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How Cancer Drugs are Being Used to Flush Out HIV

25/08/2015

How Cancer Drugs are Being Used to Flush Out HIVScientists have developed a way of flushing HIV out of its hiding places in the body using a cancer drug, combating its survival mechanism and killing it in the bloodstream.

Dormant HIV reservoirs are targeted by the “highly potent” cancer drug and while more testing is needed, experts have described the treatment as “interesting”.

Researchers at the UC Davis School of Medicine in California believe that a skin cancer drug known as PEP005 may be able to “kick and kill” these hidden HIV reservoirs. At present, anti-retroviral therapy – the “cornerstone” of cancer treatment – kills HIV in the bloodstream, but leaves its reservoirs untouched.

According to their report, "PEP005 is highly potent in reactivating latent HIV". It’s one of a number of "lead compounds for combating HIV".

It’s the “kick and kill” strategy that interests scientists the most. The kick effectively wakes up the dormant virus allowing the drugs to kill it.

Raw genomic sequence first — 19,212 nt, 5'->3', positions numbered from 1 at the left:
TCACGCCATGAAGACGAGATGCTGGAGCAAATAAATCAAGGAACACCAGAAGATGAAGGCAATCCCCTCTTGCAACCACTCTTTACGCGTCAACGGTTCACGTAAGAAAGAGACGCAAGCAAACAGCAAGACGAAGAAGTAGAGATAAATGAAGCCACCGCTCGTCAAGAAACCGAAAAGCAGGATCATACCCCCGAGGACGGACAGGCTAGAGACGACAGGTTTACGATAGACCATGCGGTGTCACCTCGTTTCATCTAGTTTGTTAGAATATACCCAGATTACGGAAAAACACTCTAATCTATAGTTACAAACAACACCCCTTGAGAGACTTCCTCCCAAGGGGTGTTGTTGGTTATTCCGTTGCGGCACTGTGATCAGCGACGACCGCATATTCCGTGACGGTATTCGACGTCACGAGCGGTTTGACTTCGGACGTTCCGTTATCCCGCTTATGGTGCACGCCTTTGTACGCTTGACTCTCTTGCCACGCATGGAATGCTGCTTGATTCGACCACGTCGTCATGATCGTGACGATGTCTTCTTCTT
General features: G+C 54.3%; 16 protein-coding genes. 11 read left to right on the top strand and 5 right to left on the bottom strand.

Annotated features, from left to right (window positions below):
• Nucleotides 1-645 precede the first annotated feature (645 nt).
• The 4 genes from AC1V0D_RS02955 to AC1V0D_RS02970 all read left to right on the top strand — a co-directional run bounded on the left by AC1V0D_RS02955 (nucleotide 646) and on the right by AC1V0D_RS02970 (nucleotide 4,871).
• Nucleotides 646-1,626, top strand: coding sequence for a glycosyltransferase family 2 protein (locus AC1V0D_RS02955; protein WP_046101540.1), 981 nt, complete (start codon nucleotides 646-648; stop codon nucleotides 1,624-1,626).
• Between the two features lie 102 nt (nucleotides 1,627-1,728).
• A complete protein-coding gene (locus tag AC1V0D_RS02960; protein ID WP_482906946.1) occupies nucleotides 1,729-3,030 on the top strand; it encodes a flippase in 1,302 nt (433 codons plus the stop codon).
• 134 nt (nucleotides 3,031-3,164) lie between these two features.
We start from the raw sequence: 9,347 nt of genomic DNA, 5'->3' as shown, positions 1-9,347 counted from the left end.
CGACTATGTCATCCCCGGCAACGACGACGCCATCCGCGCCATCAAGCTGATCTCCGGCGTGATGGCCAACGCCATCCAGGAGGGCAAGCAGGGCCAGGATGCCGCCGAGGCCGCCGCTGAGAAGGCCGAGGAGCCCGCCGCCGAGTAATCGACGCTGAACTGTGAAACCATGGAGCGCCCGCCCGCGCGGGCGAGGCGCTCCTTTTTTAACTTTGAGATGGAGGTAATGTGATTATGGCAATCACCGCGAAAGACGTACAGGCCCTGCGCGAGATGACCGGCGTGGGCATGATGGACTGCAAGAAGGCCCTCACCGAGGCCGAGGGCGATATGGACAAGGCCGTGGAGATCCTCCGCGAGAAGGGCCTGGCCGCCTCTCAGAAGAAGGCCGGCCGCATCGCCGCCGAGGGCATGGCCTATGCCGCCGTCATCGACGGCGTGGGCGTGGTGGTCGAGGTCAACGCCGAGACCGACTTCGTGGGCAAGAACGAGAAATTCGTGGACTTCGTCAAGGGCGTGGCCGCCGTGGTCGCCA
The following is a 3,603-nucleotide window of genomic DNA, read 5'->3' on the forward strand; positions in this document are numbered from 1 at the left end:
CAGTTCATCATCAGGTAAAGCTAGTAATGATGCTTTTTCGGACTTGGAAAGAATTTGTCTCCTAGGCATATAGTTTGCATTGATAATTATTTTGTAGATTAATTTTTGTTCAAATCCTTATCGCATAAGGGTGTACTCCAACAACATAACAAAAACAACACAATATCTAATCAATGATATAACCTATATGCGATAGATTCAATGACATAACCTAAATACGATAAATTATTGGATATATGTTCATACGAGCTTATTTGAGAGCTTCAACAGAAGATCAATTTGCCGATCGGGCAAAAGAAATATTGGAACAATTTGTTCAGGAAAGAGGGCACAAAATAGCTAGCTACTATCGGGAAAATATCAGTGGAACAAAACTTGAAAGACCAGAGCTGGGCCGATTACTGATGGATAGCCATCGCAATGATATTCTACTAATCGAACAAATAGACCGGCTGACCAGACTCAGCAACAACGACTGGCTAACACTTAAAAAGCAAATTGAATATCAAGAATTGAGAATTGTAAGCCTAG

Dr Satya Dandekar, who led the research study, said: "We are excited to have identified an outstanding candidate for HIV reactivation and eradication that is already approved and is being used in patients.

"This molecule has great potential to advance into translational and clinical studies."

The down side is that the drug has still not yet been tested in people who are HIV-positive. So while the research carries immense amounts of potential, a significant amount of testing and further investigation is needed.

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